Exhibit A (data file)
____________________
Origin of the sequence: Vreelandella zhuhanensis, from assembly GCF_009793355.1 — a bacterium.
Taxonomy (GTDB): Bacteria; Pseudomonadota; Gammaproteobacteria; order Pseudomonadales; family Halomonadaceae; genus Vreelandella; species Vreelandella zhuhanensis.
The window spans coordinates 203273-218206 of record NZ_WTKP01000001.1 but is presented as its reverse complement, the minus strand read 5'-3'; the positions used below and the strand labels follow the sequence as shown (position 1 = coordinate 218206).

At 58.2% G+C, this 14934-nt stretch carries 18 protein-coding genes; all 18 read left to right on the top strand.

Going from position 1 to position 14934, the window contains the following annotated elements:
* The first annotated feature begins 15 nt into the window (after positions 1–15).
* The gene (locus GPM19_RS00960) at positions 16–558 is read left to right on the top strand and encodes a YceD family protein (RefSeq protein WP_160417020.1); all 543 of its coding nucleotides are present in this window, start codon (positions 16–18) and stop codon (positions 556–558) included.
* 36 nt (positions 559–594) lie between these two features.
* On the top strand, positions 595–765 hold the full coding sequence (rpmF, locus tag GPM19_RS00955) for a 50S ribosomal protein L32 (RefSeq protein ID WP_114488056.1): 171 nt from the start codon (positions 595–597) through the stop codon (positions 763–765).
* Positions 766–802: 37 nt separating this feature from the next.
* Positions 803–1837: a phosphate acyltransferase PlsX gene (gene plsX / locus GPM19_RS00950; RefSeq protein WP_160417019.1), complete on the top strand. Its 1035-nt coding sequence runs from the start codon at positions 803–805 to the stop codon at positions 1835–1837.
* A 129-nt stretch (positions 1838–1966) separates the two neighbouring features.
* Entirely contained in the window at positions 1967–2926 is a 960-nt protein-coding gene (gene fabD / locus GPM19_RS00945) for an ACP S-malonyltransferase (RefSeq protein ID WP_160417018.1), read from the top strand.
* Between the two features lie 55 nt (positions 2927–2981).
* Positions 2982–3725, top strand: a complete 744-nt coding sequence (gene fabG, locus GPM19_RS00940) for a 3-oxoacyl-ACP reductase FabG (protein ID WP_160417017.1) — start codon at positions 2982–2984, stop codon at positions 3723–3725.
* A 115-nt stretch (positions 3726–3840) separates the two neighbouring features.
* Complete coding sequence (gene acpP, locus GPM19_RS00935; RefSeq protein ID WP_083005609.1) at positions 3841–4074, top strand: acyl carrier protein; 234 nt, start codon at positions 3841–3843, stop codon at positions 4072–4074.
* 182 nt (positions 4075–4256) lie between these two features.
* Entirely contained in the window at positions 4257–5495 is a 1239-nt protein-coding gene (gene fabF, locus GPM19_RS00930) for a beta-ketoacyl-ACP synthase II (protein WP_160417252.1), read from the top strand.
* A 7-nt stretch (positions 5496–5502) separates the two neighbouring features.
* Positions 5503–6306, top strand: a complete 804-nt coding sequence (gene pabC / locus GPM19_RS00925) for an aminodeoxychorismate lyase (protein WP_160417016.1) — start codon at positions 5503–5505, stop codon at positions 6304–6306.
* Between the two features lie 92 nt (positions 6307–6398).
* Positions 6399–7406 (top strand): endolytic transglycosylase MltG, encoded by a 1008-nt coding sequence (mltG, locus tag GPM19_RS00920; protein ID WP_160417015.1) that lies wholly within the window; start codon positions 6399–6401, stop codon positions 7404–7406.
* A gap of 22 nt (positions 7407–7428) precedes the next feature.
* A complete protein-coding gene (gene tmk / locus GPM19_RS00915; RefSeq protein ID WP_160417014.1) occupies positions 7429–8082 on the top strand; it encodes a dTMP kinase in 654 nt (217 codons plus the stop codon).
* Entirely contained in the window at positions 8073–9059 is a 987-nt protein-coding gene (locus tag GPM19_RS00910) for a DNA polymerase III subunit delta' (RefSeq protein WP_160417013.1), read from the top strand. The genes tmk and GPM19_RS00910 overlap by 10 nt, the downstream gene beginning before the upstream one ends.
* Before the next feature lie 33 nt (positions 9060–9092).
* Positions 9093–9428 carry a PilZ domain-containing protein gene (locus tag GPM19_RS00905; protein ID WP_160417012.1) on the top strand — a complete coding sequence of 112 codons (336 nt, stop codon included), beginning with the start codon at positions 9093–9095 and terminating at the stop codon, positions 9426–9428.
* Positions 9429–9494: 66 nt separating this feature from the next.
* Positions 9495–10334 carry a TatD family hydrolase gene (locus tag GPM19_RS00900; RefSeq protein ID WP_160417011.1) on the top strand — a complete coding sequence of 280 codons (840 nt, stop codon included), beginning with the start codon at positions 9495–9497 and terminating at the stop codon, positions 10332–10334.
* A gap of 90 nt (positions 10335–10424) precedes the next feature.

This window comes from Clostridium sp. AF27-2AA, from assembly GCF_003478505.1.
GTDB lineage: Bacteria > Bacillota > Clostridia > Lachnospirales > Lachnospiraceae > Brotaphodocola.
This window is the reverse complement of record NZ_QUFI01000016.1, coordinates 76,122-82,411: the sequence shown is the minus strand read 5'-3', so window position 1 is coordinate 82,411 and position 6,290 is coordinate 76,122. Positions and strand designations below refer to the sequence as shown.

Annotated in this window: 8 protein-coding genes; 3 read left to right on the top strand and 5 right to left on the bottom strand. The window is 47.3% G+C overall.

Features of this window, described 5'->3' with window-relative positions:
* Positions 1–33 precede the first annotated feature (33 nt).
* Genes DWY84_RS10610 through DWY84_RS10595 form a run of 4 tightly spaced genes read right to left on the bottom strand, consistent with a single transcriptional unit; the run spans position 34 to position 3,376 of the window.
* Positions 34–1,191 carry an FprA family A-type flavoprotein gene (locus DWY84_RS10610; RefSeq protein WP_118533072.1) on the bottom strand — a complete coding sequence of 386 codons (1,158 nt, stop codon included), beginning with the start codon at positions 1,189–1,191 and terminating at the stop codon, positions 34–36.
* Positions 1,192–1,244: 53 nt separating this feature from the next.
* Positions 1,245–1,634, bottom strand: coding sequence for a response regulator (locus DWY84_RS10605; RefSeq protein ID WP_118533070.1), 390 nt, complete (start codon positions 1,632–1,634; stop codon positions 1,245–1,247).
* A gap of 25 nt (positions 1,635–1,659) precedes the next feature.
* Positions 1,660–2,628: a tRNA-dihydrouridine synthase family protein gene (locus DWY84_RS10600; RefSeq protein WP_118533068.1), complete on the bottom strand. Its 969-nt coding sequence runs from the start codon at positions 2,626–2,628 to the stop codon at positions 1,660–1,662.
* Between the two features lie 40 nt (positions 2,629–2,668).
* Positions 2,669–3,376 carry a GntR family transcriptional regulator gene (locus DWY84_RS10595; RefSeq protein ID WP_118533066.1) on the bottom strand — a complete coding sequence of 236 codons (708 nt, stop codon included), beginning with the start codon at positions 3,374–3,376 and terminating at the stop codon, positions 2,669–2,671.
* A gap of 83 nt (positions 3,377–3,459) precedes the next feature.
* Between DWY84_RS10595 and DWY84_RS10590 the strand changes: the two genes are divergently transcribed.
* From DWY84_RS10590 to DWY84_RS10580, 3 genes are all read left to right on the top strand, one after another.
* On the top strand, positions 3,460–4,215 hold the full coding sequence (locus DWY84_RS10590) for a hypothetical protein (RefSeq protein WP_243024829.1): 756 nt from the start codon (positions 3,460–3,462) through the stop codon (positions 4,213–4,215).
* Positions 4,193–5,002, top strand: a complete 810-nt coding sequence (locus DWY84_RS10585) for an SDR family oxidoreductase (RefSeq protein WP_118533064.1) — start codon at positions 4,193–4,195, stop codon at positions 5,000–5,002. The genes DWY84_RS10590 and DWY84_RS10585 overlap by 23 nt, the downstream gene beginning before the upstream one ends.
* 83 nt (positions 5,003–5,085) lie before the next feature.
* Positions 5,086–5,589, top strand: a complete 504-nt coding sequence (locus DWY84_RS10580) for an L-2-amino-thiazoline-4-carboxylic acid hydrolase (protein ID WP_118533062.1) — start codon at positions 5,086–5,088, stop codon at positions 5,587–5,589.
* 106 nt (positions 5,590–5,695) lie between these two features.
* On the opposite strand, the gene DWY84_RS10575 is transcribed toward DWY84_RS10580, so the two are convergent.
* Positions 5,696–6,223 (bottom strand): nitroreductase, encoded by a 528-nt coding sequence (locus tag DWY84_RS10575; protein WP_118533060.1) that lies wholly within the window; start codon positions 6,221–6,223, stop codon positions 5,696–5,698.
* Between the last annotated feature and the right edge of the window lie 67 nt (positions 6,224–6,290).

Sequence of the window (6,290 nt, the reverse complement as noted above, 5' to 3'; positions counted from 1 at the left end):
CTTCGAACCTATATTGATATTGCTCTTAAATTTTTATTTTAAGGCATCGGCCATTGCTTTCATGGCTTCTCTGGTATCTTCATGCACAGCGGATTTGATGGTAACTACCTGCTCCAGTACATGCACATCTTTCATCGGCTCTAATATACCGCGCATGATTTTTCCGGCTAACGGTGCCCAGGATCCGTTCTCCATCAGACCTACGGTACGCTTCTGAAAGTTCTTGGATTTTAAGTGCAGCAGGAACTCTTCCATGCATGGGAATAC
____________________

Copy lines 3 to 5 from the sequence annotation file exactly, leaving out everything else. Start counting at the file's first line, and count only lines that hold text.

The window spans coordinates 203273-218206 of record NZ_WTKP01000001.1 but is presented as its reverse complement, the minus strand read 5'-3'; the positions used below and the strand labels follow the sequence as shown (position 1 = coordinate 218206).

At 58.2% G+C, this 14934-nt stretch carries 18 protein-coding genes; all 18 read left to right on the top strand.

Going from position 1 to position 14934, the window contains the following annotated elements: